This authentic Tres Leches cake is light, spongy and absolutely delicious. Soaked in a sweet milk mixture, this easy Hispanic recipe will be one of your favorites!
I’m so excited to share this recipe with you! A lot of you have been messaging me about it and, as promised, here it is. I wanted to share a little backstory, too. This cake is very special to me for a few reasons. First, the bizcocho (cake base) recipe is from my grandma, who lived most of her young years in Spain and moved, with her husband and kids, to Venezuela in the late 40s or 50s. My mom, who’s also a very good cook, knows all of her recipes by memory since she grew up making them with her mom. So this Tres Leches has 2 origins; Spanish & Venezuelan!
I’ve been starting to share a little bit of my roots here on the blog. I think the holiday season makes me long for the good old days, when life (in Venezuela) was a lot simpler and in some ways, fuller. Like good traditional Latinos, Christmas was a time for family and indulgence; which means finding any excuse to get together, drink and be part of 5 conversations at the same time!
I remember trying to help my mom out in the kitchen. She would be upset when no one would help, and even more upset when you tried to actually do something (ha!). But, I think she liked when I baked, and I definitely get my baking skills from her.
So, back to the cake. This Tres Leches cake is very light and spongy, mainly because there’s no butter or any kind of fat involved. And, by whipping the eggs for a while you add a lot of air into the batter (similar to an Angel food cake), which later will soak the sweet milk mixture. For those of you non-Spanish speakers, Tres Leches means three milks – condensed, evaporated and whole milk (although some recipes call for heavy cream instead of whole).
The trick to any Tres Leches is to poke a TON of little wholes all over the cake so that it soaks up all that milk gloriousness. It will also taste better a day after you make it!
MERINGUE & PIPING TECHNIQUE
A traditional Tres Leches cake comes with a generous share of meringue. Generally, you’d whip up the meringue and spread it on top of your cake, making swirls with an angled spatula or the back of a spoon.
But, I wanted to do something more creative. This is, of course, optional but I encourage you to give it a shot because it is fairly simple. After whipping up the meringue following the instructions below, grab a piping bag and 3 different size and shape piping tips. (Or, you can divide the meringue among 3 bags).
I used the following:
Fill your piping bag with tip #1 and pipe deliberately onto the cake. Grab tip #2 and fill in some of the gaps, leaving some space for tip #3. It’s fairly simple since I didn’t follow a pattern. I simply moved around the cake and filled any gaps or holes.
Once finished, grab a kitchen torch and carefully brown the meringue tips all over the cake. You can also put the cake in the oven for a few minutes, until the tips brown, but be very careful! It happens very fast.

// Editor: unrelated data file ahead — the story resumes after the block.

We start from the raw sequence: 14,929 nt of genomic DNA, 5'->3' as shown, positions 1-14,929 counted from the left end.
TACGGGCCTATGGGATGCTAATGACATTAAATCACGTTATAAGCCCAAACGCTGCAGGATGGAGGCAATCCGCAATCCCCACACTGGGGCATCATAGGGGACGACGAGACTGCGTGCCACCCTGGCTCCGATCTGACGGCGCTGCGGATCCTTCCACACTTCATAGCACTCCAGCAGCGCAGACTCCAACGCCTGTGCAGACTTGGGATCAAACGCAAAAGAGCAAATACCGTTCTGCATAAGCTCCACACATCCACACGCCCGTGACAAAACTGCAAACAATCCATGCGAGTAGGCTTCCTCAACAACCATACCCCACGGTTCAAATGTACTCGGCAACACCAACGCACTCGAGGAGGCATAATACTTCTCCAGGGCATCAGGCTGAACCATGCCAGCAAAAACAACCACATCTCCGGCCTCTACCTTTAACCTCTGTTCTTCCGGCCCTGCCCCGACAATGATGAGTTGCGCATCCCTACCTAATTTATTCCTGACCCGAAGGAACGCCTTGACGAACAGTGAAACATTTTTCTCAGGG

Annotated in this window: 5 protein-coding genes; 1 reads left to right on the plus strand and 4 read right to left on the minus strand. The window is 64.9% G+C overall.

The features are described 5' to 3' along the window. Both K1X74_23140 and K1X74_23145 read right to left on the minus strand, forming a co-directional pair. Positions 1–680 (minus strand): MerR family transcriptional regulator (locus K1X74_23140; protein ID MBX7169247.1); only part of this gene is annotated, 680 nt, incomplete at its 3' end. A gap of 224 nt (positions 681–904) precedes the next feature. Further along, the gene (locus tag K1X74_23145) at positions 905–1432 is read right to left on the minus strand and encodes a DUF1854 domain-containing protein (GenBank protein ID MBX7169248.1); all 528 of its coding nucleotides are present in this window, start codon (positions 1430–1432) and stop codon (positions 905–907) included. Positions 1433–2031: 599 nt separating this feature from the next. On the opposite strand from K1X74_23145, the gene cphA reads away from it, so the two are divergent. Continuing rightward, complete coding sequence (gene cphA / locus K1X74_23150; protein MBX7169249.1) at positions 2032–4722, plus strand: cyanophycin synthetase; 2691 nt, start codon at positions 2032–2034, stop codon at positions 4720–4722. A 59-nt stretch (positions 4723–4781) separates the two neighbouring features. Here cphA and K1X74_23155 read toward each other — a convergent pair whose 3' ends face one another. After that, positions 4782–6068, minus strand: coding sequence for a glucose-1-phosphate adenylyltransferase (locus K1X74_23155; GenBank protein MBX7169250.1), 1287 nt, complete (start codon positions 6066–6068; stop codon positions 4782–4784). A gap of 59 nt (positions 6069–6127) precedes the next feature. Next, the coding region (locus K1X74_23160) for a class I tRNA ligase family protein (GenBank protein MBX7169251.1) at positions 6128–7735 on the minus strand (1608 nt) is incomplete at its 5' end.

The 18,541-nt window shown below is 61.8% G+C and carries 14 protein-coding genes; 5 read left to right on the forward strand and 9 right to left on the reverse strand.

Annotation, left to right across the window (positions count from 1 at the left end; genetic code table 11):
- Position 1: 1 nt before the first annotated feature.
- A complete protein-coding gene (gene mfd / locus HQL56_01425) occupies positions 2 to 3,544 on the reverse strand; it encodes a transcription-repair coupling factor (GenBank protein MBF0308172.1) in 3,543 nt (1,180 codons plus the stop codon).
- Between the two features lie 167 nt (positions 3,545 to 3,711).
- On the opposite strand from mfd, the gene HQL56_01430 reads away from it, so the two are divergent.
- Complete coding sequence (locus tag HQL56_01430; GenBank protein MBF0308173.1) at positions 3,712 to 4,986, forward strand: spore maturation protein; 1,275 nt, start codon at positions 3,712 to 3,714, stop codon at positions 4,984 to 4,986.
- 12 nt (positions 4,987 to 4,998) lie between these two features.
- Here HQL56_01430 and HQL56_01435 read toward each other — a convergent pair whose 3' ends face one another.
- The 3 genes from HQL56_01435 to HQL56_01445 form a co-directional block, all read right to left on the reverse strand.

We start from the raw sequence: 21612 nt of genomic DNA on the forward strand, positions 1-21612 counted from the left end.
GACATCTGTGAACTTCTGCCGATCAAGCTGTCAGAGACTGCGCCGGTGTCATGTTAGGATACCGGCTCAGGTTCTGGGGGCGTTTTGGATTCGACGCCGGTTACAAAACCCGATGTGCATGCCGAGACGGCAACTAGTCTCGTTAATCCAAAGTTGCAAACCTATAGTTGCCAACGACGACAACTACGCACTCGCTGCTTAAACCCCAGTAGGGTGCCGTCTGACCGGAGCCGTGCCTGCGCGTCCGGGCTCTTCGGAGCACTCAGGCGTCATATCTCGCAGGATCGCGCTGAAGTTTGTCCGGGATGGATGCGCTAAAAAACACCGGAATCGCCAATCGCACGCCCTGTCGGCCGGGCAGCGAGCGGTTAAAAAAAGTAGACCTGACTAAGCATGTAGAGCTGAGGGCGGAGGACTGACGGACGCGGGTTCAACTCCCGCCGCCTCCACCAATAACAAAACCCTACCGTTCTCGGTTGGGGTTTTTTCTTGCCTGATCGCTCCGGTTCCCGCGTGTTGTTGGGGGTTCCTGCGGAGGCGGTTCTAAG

There it is! My all time favorite dessert: my grandma’s Tres Leches!
Want more Hispanic inspired recipes? Check this one out!
- Boozy Chocolate Truffles
- Comforting Rice Pudding (Arroz con Leche)
- Pie de Limón
- How to make Dulce de Leche from Scratch
I truly hope you make it, and when you do, please share it with me on instagram using @yogaofcooking and #yogaofcooking (or just email me and tell me you loved it!).
For the Cake:
- 5 eggs (divided)
- 150 gr sugar (3/4 cup)
- 1 tsp vanilla extract
- 125 gr flour (1 cup) (sifted)
- 1 tsp baking powder
- 1/8 tsp salt
For the Milk Mixture
- 1 can evaporated milk (12oz)
- 1 can sweetened condensed milk (14oz)
- 1 1/4 cup whole milk
For the Meringue Topping
- 3 egg whites
- 1 cup sugar
For the Cake:
- Preheat the oven to 350F. Grease and flour an 9×13 inch sheet pan or pyrex.
- In the bowl of a stand mixer fitted with the paddle attachment, beat the egg yolks, vanilla and sugar until smooth and double in volume. Transfer the mixture to a separate bowl.
- Fold in the flour (a little bit at a time), salt and baking powder into the egg yolk mixture. Do not over mix.
- Clean and dry the egg yolk bowl. Using the whisk attachment, whisk the egg whites on high, until stiff peaks form and the mixture is glossy. About 4-5 minutes.
- Fold in the egg whites into the egg yolk and flour mixture.
- Pour the batter onto prepared pan and bake for 18-20 minutes. Let cool completely before proceeding with the milk mixture.
For the Milk Mixture:
- In a large bowl or jar, combine the evaporated, condensed and whole milks. Refrigerate until ready to use.
- Using a skewer, poke holes into the top of the cake. For the milk mixture, one cup at a time, until it begins to soak. Refrigerate covered for at least 2 hours (but preferably overnight) before serving to allow the mixture to absorb completely.
- In the bowl of a stand mixer fitted with the whisk, beat the egg whites and sugar until combined.
- Place the bowl over a small saucepan on simmering water. Cook for 2-3 minutes, until the sugar dissolves, whisking constantly.
- Return the bowl to the stand mixer, and beat at medium-high speed until stiff peaks form. About 5-8 minutes.
- Scrape the meringue into a large piping bag. Alternating between 3 different tips (see notes), pipe meringue onto cake.
- Before serving, use a kitchen torch to carefully brown the meringue tips all over the cake.
- Slice and serve!
For the meringue tips, I used 3 different star shaped tips from Wilton – 8B, 6B and 4B.
- Prep Time: 15 minutes
- Cook Time: 15 minutes
- Category: Dessert
- Cuisine: Hispanic, latin, Spanish